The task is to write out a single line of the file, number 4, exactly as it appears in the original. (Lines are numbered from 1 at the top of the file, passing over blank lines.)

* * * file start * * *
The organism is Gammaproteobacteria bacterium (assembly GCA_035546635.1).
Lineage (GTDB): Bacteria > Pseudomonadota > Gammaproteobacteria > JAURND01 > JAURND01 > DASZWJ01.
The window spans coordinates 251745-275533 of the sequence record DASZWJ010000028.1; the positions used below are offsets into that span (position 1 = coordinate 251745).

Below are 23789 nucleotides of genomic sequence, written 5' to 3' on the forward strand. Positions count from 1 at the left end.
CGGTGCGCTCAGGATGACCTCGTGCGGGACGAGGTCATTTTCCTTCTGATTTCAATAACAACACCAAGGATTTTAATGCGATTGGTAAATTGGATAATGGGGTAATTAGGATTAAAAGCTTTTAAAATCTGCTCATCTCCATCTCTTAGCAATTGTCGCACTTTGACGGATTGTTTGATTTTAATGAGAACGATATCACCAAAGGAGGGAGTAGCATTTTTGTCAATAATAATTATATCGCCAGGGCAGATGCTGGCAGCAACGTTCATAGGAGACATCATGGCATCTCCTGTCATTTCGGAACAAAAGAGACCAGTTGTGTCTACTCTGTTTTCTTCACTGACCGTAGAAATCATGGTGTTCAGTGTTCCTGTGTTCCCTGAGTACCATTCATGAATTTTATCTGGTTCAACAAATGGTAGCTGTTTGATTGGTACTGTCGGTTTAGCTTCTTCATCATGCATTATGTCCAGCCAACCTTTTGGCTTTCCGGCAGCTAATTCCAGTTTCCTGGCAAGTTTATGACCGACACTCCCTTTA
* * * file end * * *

Below are 23789 nucleotides of genomic sequence, written 5' to 3' on the forward strand. Positions count from 1 at the left end.